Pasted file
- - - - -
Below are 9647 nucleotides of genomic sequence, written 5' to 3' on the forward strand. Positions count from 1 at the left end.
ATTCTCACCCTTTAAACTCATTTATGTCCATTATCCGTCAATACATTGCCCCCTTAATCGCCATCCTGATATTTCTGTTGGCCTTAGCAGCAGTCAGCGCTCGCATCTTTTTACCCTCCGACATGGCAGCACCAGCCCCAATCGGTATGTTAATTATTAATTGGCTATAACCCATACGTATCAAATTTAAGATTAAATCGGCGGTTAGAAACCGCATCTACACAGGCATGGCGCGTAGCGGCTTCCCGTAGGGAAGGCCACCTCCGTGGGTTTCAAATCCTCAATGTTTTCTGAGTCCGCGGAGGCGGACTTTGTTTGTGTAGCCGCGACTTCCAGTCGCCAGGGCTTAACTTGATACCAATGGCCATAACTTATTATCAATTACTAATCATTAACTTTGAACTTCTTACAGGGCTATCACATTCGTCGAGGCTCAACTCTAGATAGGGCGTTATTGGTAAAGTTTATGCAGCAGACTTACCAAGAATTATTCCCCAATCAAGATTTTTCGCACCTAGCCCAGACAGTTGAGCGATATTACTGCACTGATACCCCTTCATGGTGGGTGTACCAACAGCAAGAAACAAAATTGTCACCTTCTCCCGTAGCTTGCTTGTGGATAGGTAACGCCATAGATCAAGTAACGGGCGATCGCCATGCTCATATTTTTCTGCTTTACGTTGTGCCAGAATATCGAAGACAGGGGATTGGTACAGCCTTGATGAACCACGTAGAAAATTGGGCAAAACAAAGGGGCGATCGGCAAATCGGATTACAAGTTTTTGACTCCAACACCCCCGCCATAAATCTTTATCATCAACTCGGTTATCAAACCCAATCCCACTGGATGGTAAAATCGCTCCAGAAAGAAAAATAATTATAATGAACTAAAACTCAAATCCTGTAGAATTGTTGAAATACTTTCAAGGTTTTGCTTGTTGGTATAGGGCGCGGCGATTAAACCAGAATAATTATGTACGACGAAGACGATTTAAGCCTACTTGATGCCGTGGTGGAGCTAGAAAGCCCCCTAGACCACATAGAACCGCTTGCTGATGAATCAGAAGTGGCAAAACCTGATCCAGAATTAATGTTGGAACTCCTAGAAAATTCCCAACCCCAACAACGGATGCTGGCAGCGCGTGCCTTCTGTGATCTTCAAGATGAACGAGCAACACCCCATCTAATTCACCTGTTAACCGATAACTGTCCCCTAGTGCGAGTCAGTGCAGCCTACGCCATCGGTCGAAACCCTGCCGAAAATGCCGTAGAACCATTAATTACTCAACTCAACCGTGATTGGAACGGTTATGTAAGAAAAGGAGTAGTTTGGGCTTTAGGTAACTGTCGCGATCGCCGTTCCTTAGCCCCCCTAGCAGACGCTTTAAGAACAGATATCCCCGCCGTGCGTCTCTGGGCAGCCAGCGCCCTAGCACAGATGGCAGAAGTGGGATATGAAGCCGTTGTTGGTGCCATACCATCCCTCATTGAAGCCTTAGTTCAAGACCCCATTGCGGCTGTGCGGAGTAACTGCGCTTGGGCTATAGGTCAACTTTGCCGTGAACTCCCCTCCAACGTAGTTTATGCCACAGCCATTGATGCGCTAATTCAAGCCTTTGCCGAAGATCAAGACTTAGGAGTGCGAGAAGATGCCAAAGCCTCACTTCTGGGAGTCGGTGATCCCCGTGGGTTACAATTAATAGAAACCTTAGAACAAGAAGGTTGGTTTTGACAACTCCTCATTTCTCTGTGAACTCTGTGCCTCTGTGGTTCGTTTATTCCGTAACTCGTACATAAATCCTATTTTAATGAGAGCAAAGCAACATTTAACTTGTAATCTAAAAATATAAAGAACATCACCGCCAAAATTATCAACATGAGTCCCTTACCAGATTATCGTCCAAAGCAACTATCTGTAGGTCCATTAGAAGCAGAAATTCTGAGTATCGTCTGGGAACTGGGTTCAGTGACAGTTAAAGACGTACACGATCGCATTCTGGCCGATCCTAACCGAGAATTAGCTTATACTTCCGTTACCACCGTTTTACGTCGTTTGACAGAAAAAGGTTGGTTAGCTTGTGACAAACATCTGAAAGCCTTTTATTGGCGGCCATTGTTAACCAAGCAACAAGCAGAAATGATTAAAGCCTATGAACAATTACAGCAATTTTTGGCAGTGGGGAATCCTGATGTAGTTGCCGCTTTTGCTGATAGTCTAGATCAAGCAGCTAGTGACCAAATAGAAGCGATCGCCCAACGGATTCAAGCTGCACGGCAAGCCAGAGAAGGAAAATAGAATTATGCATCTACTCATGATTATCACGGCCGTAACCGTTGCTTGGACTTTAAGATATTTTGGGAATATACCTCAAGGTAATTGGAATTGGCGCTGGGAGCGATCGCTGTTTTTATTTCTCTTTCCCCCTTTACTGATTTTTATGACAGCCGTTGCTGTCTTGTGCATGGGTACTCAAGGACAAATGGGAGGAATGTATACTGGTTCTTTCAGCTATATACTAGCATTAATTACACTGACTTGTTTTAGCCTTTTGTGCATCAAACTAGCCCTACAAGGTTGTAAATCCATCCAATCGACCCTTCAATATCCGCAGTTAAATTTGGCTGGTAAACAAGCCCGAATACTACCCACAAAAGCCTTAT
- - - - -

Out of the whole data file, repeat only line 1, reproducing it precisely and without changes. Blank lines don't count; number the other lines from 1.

Below are 9647 nucleotides of genomic sequence, written 5' to 3' on the forward strand. Positions count from 1 at the left end.